BBC Launches College Of Comedy

Britain’s top comedy writers are backing a new BBC College Of Comedy. The scheme (launching on Wednesday 12 March) will take six writers and train them over a year by attaching them to sitcoms and sketch shows, giving each a mentor for original work, and running a series of masterclasses in all aspects of comedy writing.
Among those endorsing the scheme are Dick Clement and Ian la Frenais, Jesse Armstrong and Sam Bain, Bill Dare, Jeremy Dyson, Andy Hamilton, Armando Iannucci, Laurence Marks and Maurice Gran, Paul Mayhew-Archer, David Mitchell and Robert Webb, Susan Nickson, Simon Nye, Ian Brown, James Hendrie and Ian Pattison.
The scheme, which has financial support from BBC Worldwide, is designed for people who have already begun their careers, and can demonstrate some achievement, such as broadcast material, a script commission or performance of their work.
Applicants are being invited to submit the first ten pages of a half-hour script, or six sketches by the closing date of 14 April. Twelve writers will be interviewed, and the successful six announced on 16 May. They will then be matched with productions, and guaranteed a script commission.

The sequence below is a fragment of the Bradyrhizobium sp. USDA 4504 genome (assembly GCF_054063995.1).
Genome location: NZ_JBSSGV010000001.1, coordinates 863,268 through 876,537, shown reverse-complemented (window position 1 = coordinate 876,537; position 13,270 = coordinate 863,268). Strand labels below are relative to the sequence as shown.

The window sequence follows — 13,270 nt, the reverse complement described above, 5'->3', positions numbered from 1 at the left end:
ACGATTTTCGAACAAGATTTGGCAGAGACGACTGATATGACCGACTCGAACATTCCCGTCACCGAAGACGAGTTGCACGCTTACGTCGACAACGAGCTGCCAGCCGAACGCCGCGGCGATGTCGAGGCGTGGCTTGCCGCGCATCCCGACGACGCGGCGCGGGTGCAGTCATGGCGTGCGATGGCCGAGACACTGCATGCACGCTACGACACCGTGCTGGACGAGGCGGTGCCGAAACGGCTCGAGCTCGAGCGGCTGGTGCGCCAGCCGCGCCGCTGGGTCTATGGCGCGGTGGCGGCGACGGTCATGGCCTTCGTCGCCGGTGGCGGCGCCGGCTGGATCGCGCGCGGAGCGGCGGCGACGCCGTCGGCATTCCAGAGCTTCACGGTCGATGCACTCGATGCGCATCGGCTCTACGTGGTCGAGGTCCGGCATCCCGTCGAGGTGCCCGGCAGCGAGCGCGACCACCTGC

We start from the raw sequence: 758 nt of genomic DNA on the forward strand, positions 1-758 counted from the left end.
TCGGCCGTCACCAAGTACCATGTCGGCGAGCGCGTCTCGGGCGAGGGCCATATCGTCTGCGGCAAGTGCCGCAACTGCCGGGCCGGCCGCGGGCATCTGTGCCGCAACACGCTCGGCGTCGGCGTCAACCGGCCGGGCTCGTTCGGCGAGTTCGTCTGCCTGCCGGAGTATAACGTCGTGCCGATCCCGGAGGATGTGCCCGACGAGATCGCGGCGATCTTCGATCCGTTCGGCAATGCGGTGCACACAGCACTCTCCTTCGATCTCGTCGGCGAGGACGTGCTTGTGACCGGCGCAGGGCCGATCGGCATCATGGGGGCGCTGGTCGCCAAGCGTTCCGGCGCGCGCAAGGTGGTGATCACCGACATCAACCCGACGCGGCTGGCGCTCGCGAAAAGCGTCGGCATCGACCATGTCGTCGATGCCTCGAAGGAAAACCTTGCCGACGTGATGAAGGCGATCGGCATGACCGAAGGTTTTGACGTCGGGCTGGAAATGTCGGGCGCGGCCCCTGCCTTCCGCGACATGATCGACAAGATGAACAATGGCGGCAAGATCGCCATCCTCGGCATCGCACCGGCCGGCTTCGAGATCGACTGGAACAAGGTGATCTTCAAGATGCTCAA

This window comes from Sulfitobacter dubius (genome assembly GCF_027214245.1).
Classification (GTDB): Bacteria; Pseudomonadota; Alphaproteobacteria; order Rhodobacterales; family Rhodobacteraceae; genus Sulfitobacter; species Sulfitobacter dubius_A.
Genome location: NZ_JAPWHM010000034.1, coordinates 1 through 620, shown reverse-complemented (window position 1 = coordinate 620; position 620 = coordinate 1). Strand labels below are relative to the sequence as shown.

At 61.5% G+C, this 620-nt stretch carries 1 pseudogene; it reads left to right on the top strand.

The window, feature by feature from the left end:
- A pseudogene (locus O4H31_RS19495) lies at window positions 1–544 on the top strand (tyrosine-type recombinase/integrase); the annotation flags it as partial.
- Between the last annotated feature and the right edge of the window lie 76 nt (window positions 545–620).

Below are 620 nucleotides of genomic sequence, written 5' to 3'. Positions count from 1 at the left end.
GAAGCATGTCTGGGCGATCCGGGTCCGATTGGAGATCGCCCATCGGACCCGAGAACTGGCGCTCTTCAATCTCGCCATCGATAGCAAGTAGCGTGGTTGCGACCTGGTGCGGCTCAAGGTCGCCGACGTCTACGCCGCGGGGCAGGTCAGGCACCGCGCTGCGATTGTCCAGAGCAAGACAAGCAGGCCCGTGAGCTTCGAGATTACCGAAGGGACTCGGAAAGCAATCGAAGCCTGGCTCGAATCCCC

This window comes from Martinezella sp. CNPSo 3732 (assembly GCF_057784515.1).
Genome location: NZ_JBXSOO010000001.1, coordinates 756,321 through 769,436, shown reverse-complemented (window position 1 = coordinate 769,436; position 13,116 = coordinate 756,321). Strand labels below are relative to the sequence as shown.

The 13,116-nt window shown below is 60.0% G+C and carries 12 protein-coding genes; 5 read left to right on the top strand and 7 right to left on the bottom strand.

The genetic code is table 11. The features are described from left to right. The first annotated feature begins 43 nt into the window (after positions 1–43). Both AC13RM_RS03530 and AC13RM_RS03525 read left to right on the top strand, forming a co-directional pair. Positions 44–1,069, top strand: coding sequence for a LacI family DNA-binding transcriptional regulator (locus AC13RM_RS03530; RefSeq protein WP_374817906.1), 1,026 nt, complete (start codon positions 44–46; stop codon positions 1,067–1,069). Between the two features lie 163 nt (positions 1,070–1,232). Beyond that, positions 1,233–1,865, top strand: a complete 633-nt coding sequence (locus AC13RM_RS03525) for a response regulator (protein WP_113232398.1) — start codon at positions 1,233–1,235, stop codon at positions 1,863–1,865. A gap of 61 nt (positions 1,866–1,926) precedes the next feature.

They will also be given a mentor for original work, which will be showcased when the scheme ends in March 2009. There will be two residential workshops during the year, with sessions from leading writers, producers and directors.
The scheme is being run by Micheál Jacob, formerly the BBC’s Creative Head of Mainstream Comedy and executive producer of My Family, Two Pints Of Lager And A Packet Of Crisps and The Smoking Room. He will combine running the college with developing and executive producing programmes.
“I’m aspiring to be the Arsène Wenger of the comedy world by finding writers with talent and helping them to develop and express it,” he said.
“We hope to find people who are going to make our team-written shows better, and also writers with original voices who can develop their own shows. We also hope that people will like the BBC enough to bring us their work in the future.”
The scheme is the brainchild of BBC’s Head of Comedy, Mark Freeland.
Mark added: “I’m really excited about the launch of the scheme. I hope that we can find creative writing talent from many places, unearthing origin and diverse comedy voices.”
Applicants should email their submission, and a writing CV to:

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